(i) After William the Atheling’s premature death in 1120 (see my November 2011 Blog), the Empress Matilda was Henry I’s only legitimate heir. However, her gender was against her, even though King Henry I had taken great steps to get his Tenants-in Chief to recognise the Empress Matilda as his successor.

When King Henry I died in December 1135, Stephen moved quickly. Displaying rare qualities of resolution, Stephen declared himself King of England. His monarchical ambitions were probably encouraged by his wife, Matilda of Boulogne. Matilda may well have lacked the merciless streak of Lady Macbeth; but she certainly shared that aristocratic diva’s ambition. Matilda’s reward was to be crowned Queen Consort of England, on 22nd March, 1136.

(ii) The Empress Matilda was equal to this challenge.

Displaying mature political insight, the Empress realised that the possession of Normandy would be the vital factor in thwarting Stephen, and furthering her own claims to the English Crown. In reaching this decision, Matilda was very much imitating her father; as it was Henry I’s great victory in 1106 in Normandy (Tinchebrai), which really consolidated his rule in England. The Empress delegated the conquest of Normandy to her husband, Geoffrey of Anjou. This decision was totally vindicated. By 1144, Geoffrey, Count of Anjou, had effectively annexed Normandy (Rouen had been captured in January 1144). Geoffrey then arrogated to himself the title ‘Duke of Normandy’. Exhibiting adroit political judgement, in 1149 Matilda and Geoffrey transferred the title to their eldest son, Henry, then sixteen years old. As Duke of Normandy, Henry presented a formidable challenge to Stephen and Matilda of Boulogne, a challenge that ultimately they were unable to resist.

(3) Matilda of Boulogne and The Empress Matilda at odds in England: 1141

The struggle between these two formidable royal Amazons perhaps reached its zenith in 1141.

  • Leaving her husband to conquer Normandy, The Empress crossed the Channel to England in 1141, to take the fight directly to Stephen & Matilda of Boulogne. Landing in England, The Empress rallied the Angevin forces, aided by her half-brother, Earl Robert of Gloucester (a formidable warrior).
  • However, Matilda of Boulogne was not idle in support of her husband, King Stephen. Matilda called up troops from Boulogne, and besieged Dover Castle.
  • The struggle reached its climax in February 1141, in the important city of Lincoln. The forces of the Empress, commanded by Earl Robert, overwhelmed Stephen’s Army in Lincoln. Part of Stephen’s Army deserted him (especially the King’s cavalry). In the laconic phrasing of the contemporary chronicler, Henry of Huntingdon; ”so King Stephen was left alone with his infantry in the midst of the enemy.” [EHD, Volume II, page 33]. Like Shakespeare’s tragic king Macbeth, Stephen bravely fought on; however, in contrast to Macbeth, ”the king was taken prisoner.”
  • At least, King Stephen was still alive; but there was little else to encourage his supporters. Arriving in London, The Empress Matilda began to act as the de facto ruler of England. As befitted a monarch, the Empress began to issue writs and charters. One such charter, to William de Beauchamp, restored to him the shrievalty of Worcestershire. The Empress was sensibly trying to build up her power in Worcestershire, at a time when Waleran, Earl of Worcester, favoured Stephen and Matilda of Boulogne. The wording of this charter was particularly significant. It began: “Maud the Empress, daughter of King Henry, and Lady of the English, to the archbishops, bishops, abbots, earls, barons, justicars, sheriffs and all her liegemen, both French and English, of the whole of England.”[EHD, Vol II, page 468].  The very wording of this charter suggests that the Empress was already fairly confident of her success.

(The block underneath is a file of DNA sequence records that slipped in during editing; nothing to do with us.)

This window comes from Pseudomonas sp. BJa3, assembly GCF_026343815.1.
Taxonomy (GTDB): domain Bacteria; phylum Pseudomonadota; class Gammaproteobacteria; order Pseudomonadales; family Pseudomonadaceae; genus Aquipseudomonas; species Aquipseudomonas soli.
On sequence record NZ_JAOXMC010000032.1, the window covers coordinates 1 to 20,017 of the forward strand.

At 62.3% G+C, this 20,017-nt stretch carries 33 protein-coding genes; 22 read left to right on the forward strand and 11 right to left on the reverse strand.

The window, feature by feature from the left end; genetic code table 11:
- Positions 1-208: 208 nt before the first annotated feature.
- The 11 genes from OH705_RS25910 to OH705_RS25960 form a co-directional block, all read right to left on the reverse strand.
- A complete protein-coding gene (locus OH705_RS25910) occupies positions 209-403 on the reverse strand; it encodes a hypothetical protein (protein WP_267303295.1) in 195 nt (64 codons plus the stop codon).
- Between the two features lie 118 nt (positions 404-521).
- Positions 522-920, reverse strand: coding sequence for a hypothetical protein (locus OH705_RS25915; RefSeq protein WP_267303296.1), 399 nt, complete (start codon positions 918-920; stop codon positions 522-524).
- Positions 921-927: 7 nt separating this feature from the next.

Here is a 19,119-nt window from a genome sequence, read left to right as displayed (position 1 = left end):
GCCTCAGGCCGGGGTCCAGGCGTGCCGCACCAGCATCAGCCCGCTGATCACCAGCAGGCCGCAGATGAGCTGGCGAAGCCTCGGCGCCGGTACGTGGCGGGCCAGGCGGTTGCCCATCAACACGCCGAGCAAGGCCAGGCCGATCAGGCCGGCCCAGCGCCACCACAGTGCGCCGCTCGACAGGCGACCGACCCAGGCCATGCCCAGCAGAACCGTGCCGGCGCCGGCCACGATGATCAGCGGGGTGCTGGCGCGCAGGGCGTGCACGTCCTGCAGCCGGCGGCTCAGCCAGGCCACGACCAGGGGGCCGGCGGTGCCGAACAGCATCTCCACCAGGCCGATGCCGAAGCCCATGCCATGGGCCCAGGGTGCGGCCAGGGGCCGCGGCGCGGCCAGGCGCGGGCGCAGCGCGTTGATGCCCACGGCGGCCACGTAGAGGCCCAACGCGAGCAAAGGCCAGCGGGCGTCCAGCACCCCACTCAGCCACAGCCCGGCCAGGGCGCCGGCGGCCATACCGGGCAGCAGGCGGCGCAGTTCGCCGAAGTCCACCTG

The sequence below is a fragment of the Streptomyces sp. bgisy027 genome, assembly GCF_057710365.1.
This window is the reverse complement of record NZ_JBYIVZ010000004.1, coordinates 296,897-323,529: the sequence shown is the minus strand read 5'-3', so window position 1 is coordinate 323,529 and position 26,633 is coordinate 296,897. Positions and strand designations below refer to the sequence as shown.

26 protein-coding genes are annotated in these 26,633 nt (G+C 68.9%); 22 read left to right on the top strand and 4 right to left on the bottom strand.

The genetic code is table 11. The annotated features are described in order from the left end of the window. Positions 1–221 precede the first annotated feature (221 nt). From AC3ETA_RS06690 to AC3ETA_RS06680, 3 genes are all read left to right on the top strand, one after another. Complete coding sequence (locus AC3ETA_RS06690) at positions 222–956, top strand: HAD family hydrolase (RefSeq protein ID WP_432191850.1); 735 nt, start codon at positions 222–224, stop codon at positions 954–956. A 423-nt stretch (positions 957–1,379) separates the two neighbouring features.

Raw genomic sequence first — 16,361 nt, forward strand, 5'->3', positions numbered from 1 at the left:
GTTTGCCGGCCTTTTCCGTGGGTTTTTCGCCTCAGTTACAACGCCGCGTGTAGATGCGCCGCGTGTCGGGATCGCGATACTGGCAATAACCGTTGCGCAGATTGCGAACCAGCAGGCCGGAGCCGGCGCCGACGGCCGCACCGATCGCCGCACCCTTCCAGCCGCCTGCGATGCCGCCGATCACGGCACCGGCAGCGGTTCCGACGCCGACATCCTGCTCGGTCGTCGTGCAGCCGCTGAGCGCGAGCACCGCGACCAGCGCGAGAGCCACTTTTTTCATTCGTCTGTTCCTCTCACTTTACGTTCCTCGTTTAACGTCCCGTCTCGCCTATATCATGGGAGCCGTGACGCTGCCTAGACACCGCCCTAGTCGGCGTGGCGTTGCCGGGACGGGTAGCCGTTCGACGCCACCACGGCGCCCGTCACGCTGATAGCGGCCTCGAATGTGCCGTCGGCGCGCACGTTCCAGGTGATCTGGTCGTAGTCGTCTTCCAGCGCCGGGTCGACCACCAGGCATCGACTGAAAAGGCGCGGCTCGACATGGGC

• If so, the Empress’s confidence was misplaced. Faced with the daunting prospect of Stephen’s imprisonment, a lesser queen would almost certainly ‘have thrown in the royal towel’. Matilda of Boulogne was made of sterner stuff. Far from being demoralised, Stephen’s capture spurred Matilda to take up the royal cudgels on behalf of her failing husband. Henry of Huntingdon takes up the story: “The empress was recognised as ruler by the whole people of England except in Kent, where the Queen and William of Ypres continued to fight against the empress with all their might;”  (my italics)  [EHD, Vol II, page 334].  When the Empress Matilda’s forces tried to capitalise on their success by besieging Stephen’s brother, Bishop Henry of Blois, in Winchester, Queen Matilda of Boulogne and her forces raised the siege. Their military success was enhanced by the capture of Earl Robert of Gloucester, effectively the commander of the Empress’s Army. Matilda of Boulogne’s triumph led to the release of her husband King Stephen, in exchange for Earl Robert.

(4) The End of the Struggle: 1143 to 1153

The determination and resolution of the two Matildas ensured that the struggle would be protracted. At length, in 1148, the Empress Matilda recognised the existing stalemate, and returned to Normandy, to re-join her husband, Count Geoffrey. By then, the Empress’s banner was effectively being defended by her eldest son, Henry, Duke of Normandy. Even this dynamic Angevin champion found it hard going against the stubborn resistance of Queen Matilda of Boulogne (and King Stephen). Only after Queen Matilda’s death, just over 860 years ago, on 4th May 1152 (probably of fever), did Stephen’s royal curtain start to come down in the English monarchical theatre.